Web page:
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Unformatted text preview: 10/13/2011 Neocolonialism (economic aspects) GEOG 259 Study island nations for quiz as well Independence recap- Forging new identities o Nativism- Opportunity for change o Self-government o Free trade, access to international markets (being able to determine who you can trade with, as opposed to mercantilism)- Continuity o Export of raw materials (agriculture and mining) o Hierarchal societies o Dependence of foreign investors Neocolonialism- 1880-1930 (read Chestine’s chapter and ish)- Progress o What is progress: economic growth, connectedness… o How do we know progress occurs, indicators? Change in the landscape (industrialization, urban landscapes, and general improvement in living conditions/education/rights. Etc.)- Modernization – a process of progress in technology, infrastructure… o Modernization theory: stages/steps for development according to various indicators (literacy, health, education...)- Comparative advantage: competing in costs of production (silver, bananas). Some latin American countries are tailor made to produce certain goods. A great example of the Enlightenment- “Uncle Sam’s new class in the art of self-governance” in Harper’s weekly, Americans felt superior in their ability to rule themselves, and the need to help other countries.- Cuba and Philippines were disobedient, while Hawaii and Puerto Rico were obedient. 19 th Century Progress- Increase in technology.- Railroads – the main indicator of modernity and extraction of resources (and that’s it, not for public transportation)- Bridges- Telegraph- Refrigeration- Through direct foreign investments and loans. Mostly by the US- Railroads are difficult to build (esp. through the Andes)- Copper, Zinc, Silver, and Lead were prime mineral resources.- Focus was on extracting resources and getting them to the coast, an idea that was also present during colonial period....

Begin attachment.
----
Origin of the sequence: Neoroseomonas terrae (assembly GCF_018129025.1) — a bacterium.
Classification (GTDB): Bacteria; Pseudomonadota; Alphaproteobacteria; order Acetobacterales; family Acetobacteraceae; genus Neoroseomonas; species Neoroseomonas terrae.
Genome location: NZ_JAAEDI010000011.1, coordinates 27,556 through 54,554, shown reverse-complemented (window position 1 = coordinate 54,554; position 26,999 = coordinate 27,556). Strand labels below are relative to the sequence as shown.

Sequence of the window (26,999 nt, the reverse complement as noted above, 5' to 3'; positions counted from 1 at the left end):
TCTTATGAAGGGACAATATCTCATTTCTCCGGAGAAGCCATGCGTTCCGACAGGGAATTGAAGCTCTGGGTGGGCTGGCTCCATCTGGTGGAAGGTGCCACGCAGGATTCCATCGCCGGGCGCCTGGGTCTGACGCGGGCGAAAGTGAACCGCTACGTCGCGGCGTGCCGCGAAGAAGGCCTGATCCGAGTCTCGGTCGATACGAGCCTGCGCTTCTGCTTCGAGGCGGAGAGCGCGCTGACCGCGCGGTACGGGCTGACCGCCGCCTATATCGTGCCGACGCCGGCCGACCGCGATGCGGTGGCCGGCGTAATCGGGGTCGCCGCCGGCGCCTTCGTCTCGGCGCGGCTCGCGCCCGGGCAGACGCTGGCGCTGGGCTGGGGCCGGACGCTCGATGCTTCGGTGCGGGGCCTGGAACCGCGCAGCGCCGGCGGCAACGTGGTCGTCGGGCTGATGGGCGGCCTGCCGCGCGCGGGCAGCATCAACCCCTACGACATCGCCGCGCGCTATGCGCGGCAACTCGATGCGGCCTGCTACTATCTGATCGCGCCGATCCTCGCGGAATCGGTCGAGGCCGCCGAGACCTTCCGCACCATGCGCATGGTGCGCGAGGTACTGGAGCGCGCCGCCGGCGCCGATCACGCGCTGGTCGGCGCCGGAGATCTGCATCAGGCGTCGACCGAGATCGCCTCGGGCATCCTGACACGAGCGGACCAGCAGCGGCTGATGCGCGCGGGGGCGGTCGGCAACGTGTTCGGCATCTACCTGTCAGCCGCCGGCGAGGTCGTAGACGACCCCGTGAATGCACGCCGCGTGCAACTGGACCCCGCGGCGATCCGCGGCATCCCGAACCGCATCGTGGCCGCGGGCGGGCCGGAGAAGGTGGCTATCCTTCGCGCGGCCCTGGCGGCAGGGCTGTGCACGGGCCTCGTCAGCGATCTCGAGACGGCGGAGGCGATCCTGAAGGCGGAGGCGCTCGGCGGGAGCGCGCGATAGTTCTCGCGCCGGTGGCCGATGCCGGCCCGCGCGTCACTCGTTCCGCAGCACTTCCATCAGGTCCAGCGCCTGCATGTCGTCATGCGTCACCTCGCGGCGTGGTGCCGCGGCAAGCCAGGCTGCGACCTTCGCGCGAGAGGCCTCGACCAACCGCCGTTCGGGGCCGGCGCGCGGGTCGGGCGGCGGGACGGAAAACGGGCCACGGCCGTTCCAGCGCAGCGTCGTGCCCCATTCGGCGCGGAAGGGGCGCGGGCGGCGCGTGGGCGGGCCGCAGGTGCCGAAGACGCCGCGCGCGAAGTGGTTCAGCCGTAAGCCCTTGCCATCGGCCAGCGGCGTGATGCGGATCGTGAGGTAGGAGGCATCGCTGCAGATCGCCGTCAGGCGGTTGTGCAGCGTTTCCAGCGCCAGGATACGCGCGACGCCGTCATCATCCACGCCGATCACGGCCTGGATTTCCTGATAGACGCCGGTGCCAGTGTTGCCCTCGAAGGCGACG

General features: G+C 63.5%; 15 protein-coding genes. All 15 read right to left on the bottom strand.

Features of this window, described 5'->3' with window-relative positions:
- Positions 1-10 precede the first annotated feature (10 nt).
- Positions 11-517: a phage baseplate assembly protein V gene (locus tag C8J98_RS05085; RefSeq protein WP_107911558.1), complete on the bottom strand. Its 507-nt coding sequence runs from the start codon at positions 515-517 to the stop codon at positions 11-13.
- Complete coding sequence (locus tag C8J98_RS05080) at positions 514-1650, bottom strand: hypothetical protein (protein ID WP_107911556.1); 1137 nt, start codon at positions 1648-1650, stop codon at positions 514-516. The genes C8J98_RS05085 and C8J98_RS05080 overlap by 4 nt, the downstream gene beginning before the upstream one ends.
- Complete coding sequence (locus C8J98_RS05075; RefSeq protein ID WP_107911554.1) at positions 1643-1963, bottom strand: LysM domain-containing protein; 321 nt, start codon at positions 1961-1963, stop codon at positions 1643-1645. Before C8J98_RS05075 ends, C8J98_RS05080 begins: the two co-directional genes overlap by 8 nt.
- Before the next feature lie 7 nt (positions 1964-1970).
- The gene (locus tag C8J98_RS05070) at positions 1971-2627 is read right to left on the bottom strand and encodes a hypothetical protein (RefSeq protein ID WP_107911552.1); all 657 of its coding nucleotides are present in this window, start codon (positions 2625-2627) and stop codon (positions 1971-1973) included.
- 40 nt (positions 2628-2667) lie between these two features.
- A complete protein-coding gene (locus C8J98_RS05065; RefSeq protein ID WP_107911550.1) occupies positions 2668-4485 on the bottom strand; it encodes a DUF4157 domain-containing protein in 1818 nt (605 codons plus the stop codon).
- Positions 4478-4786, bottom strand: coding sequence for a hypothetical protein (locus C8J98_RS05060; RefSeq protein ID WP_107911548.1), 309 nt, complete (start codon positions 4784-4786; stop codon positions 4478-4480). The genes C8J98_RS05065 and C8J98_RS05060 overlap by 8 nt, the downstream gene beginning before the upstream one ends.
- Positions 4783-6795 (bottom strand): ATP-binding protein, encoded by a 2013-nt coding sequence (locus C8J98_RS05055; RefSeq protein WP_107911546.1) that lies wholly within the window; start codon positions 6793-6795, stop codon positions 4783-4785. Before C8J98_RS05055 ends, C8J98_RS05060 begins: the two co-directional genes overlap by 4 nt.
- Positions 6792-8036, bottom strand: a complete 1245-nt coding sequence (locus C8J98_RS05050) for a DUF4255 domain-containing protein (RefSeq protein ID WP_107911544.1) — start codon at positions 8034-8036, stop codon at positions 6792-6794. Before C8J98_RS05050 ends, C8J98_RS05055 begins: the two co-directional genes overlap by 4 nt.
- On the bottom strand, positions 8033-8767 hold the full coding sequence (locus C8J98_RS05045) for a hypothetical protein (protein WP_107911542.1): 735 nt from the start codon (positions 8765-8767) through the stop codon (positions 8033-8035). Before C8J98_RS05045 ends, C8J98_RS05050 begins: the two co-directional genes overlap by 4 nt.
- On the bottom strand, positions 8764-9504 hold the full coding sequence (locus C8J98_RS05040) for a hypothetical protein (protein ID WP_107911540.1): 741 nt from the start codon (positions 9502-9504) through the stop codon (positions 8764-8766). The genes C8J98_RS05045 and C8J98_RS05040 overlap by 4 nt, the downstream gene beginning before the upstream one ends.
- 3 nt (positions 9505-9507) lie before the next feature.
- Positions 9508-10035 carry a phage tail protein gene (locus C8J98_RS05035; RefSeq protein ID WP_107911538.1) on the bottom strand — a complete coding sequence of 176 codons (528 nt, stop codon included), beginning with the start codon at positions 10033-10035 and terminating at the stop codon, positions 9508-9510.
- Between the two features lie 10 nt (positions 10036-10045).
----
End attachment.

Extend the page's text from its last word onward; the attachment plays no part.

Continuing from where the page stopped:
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- Fall '08
- banana republic, United Fruit Company, United Fruit